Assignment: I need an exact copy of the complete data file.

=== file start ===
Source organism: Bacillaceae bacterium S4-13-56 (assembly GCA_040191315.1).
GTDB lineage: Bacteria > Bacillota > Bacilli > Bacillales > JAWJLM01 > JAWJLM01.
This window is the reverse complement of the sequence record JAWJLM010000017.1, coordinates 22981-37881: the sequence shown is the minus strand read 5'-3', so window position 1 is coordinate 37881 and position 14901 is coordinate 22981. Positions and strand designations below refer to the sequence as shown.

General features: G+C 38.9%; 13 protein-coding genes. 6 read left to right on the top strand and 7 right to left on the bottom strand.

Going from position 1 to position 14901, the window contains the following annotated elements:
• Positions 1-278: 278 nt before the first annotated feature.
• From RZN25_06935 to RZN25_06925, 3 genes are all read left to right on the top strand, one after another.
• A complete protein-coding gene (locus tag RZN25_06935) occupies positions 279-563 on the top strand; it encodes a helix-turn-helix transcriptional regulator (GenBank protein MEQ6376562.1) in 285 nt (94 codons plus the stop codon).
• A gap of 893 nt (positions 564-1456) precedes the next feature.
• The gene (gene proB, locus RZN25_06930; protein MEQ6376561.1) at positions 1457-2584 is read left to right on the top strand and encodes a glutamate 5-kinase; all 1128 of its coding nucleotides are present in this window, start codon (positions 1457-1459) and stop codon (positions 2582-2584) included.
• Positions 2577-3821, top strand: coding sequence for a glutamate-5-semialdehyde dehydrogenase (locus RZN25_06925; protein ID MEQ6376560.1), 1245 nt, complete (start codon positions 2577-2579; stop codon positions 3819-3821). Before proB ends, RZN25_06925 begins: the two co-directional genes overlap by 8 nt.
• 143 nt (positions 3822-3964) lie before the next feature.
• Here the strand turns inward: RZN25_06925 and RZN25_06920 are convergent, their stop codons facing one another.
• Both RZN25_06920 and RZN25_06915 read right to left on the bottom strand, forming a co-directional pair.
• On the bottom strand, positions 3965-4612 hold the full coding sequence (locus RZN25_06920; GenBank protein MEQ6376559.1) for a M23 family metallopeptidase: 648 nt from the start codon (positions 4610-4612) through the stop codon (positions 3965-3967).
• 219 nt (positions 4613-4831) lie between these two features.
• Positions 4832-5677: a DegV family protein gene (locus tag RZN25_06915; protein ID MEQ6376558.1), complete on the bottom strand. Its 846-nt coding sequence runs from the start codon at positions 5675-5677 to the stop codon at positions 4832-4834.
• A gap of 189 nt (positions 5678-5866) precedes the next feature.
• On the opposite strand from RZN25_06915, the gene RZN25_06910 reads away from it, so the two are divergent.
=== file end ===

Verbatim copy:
Source organism: Bacillaceae bacterium S4-13-56 (assembly GCA_040191315.1).
GTDB lineage: Bacteria > Bacillota > Bacilli > Bacillales > JAWJLM01 > JAWJLM01.
This window is the reverse complement of the sequence record JAWJLM010000017.1, coordinates 22981-37881: the sequence shown is the minus strand read 5'-3', so window position 1 is coordinate 37881 and position 14901 is coordinate 22981. Positions and strand designations below refer to the sequence as shown.

General features: G+C 38.9%; 13 protein-coding genes. 6 read left to right on the top strand and 7 right to left on the bottom strand.

Going from position 1 to position 14901, the window contains the following annotated elements:
• Positions 1-278: 278 nt before the first annotated feature.
• From RZN25_06935 to RZN25_06925, 3 genes are all read left to right on the top strand, one after another.
• A complete protein-coding gene (locus tag RZN25_06935) occupies positions 279-563 on the top strand; it encodes a helix-turn-helix transcriptional regulator (GenBank protein MEQ6376562.1) in 285 nt (94 codons plus the stop codon).
• A gap of 893 nt (positions 564-1456) precedes the next feature.
• The gene (gene proB, locus RZN25_06930; protein MEQ6376561.1) at positions 1457-2584 is read left to right on the top strand and encodes a glutamate 5-kinase; all 1128 of its coding nucleotides are present in this window, start codon (positions 1457-1459) and stop codon (positions 2582-2584) included.
• Positions 2577-3821, top strand: coding sequence for a glutamate-5-semialdehyde dehydrogenase (locus RZN25_06925; protein ID MEQ6376560.1), 1245 nt, complete (start codon positions 2577-2579; stop codon positions 3819-3821). Before proB ends, RZN25_06925 begins: the two co-directional genes overlap by 8 nt.
• 143 nt (positions 3822-3964) lie before the next feature.
• Here the strand turns inward: RZN25_06925 and RZN25_06920 are convergent, their stop codons facing one another.
• Both RZN25_06920 and RZN25_06915 read right to left on the bottom strand, forming a co-directional pair.
• On the bottom strand, positions 3965-4612 hold the full coding sequence (locus RZN25_06920; GenBank protein MEQ6376559.1) for a M23 family metallopeptidase: 648 nt from the start codon (positions 4610-4612) through the stop codon (positions 3965-3967).
• 219 nt (positions 4613-4831) lie between these two features.
• Positions 4832-5677: a DegV family protein gene (locus tag RZN25_06915; protein ID MEQ6376558.1), complete on the bottom strand. Its 846-nt coding sequence runs from the start codon at positions 5675-5677 to the stop codon at positions 4832-4834.
• A gap of 189 nt (positions 5678-5866) precedes the next feature.
• On the opposite strand from RZN25_06915, the gene RZN25_06910 reads away from it, so the two are divergent.